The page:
Denmark ranks in the top three countries globally for English language proficiency, so there is a good chance you’ll be in direct competition with native Danish teachers who are also vying for teaching jobs at international and language schools in Denmark.
Most language schools in Denmark look to hire English language teachers with at least a Bachelor’s degree and an internationally recognized TEFL certificate.
If you want to secure a job teaching in an international school in Denmark, you will usually need to have a postgraduate degree in education along with a wealth of relevant teaching experience.
Visas for teachers in Denmark
As Denmark is a European Union member state, teachers who are EU citizens (or a citizen of the Nordic countries) do not require a visa to teach in Denmark.
If you are a non-EU citizen, however, then you will need to apply for a work permit in order to teach in Denmark. You will also need to be a certified teacher in your home country in order to be granted a visa to work in Denmark.
Living in Denmark
It’s not difficult to see why Denmark is usually a regular fixture near the top of most global quality-of-life surveys. Free healthcare, a world-class education system, low pollution, low crime rates and an emphasis on work-life balance are just some of the advantages available to teachers in Denmark.
The cost of living and taxes are higher than average, however, the salaries at Danish schools are usually higher to offset this fact.
Things for teachers to do in Denmark
Known as the happiest place on Earth, lovers of Viking history and Scandinavian design have lots to see and do in Denmark. Denmark is justifiably famous for its varied tourist attractions like the Tivoli gardens, The Little Mermaid and last but not least, Legoland!
One of the most biking-friendly countries in Europe, cycling enthusiasts can explore the stunning Danish coastline, as well as the royal palaces and lush forests throughout the countryside, with ease.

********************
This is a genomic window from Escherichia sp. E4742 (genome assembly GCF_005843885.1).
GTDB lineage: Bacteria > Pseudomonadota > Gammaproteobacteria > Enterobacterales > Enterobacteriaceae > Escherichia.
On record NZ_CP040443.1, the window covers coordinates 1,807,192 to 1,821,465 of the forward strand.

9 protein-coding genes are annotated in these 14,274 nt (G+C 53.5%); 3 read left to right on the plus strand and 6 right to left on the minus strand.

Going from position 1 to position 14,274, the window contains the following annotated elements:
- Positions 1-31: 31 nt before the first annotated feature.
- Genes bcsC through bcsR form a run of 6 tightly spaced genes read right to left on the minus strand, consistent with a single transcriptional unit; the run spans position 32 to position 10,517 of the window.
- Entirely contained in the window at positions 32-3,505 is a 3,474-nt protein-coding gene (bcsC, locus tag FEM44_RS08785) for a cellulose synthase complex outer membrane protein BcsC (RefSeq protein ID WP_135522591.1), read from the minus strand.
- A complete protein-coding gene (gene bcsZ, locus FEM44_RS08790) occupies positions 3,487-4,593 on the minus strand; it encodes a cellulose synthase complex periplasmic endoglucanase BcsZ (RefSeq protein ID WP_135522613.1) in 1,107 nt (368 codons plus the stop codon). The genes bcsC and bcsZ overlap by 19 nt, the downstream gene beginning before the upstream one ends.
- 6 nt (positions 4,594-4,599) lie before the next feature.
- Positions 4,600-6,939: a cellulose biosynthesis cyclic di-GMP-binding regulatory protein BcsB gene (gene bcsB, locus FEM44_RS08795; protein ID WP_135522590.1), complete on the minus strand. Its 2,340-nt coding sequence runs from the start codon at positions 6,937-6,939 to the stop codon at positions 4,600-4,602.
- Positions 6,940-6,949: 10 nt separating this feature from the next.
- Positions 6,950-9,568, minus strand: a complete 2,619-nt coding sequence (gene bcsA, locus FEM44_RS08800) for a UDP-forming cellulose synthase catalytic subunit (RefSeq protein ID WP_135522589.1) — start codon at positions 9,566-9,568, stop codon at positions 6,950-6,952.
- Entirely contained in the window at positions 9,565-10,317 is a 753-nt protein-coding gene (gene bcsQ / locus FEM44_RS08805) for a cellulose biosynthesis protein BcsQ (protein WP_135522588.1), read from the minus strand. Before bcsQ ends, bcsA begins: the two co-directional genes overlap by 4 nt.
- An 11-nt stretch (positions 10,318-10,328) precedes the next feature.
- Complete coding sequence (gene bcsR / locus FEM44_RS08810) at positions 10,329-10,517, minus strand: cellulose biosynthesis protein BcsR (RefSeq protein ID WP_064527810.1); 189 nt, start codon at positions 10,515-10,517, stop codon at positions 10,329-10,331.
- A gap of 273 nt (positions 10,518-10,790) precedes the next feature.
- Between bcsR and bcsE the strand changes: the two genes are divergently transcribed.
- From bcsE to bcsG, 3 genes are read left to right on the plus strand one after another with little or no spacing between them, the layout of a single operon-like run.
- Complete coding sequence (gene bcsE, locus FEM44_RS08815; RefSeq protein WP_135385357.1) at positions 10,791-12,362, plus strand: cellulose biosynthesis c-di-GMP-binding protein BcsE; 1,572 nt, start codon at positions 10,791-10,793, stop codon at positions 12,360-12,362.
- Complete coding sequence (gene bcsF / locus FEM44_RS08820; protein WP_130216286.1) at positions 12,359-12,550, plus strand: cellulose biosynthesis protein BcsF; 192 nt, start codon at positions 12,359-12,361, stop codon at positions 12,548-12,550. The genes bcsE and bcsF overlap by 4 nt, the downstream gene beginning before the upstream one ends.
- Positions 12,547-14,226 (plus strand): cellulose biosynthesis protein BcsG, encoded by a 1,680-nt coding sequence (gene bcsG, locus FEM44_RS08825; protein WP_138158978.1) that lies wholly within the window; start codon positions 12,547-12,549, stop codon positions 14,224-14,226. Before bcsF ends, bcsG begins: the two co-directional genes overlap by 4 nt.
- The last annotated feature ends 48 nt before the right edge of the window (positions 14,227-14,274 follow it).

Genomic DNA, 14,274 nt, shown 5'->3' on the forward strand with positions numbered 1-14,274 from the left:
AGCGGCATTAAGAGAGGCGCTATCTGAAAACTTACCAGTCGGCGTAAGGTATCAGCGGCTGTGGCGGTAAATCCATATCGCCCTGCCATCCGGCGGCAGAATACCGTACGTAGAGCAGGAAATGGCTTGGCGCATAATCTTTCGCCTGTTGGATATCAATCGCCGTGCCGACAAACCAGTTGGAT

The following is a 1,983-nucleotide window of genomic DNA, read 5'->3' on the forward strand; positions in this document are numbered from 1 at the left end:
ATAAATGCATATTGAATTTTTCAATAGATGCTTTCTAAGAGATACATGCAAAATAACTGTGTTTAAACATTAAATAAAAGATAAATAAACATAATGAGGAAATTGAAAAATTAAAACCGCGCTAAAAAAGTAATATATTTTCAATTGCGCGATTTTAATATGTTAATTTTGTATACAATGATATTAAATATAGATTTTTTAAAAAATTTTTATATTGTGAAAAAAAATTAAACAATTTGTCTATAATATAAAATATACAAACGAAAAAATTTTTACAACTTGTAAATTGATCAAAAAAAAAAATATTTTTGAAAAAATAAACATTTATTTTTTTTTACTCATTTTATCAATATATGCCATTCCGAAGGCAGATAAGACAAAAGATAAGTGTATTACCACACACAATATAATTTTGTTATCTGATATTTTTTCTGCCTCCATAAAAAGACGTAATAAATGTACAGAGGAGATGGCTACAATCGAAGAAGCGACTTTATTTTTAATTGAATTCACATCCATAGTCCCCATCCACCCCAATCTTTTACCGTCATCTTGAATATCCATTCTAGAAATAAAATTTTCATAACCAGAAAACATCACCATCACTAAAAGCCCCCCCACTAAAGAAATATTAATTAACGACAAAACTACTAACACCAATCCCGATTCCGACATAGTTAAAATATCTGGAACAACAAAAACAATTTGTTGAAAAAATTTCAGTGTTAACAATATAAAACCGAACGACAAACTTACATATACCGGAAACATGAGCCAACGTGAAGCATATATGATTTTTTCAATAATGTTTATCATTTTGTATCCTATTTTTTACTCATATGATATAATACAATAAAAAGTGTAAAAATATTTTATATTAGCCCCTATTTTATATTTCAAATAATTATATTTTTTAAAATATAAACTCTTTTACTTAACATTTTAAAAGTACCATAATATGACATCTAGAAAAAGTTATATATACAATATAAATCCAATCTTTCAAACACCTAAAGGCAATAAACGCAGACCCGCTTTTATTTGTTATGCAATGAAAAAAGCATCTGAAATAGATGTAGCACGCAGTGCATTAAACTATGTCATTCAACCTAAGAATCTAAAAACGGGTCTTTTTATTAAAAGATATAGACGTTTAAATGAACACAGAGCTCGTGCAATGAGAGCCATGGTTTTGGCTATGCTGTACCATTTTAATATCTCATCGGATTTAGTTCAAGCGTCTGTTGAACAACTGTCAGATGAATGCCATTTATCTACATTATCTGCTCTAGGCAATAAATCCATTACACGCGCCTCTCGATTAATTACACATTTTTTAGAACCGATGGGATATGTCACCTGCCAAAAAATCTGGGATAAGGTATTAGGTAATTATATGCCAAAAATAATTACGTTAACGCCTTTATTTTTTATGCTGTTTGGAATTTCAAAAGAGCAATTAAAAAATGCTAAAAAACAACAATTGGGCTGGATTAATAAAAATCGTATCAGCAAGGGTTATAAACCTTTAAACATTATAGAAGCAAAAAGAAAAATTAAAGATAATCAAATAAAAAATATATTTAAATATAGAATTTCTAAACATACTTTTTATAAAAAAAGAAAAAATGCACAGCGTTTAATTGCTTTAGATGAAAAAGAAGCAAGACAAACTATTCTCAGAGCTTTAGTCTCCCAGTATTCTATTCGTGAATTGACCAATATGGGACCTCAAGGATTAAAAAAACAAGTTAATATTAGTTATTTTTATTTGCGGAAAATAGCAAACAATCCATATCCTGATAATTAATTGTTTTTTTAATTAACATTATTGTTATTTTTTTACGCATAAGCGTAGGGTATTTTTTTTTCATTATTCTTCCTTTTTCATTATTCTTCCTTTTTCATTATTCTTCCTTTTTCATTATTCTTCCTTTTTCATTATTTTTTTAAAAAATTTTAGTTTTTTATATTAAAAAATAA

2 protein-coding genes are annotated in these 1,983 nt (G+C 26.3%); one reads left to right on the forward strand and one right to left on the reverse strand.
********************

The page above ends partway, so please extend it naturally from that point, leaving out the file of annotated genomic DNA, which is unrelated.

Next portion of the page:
Food lovers will also find plenty of opportunities to indulge at the best of Copenhagen’s New Nordic cuisine restaurants. Make sure to explore the city by foot and make the most of Copenhagen’s world-famous architecture, museums, galleries and unique laid-back cafe culture.
Denmark at a Glance
Capital - Copenhagen
Language - Danish
Population - 5.614 million
Currency - Danish krone
Government - Constitutional monarchy
Major Religion - Evangelical Lutheran
Climate - Temperate
- Denmark boasts one of the highest numbers of Nobel laureates per capita - 14 in total - of any country in the world.
- Hans Christian Andersen, known as the father of fairy tales, was born in Denmark in 1805.
- Denmark has the highest employment rate in the world.
- The Danish flag, originating from 1219, in the world’s oldest state flag.
- Denmark is the birthplace of LEGO. The LEGO company’s headquarters is located in Billund, Denmark.
- Copenhagen is home to more Michelin-starred restaurants than the rest of Scandinavia combined.
- Denmark has only one physical border with another country - Germany to the south of the country. Sweden is accessible from Denmark – but only with the help of a bridge!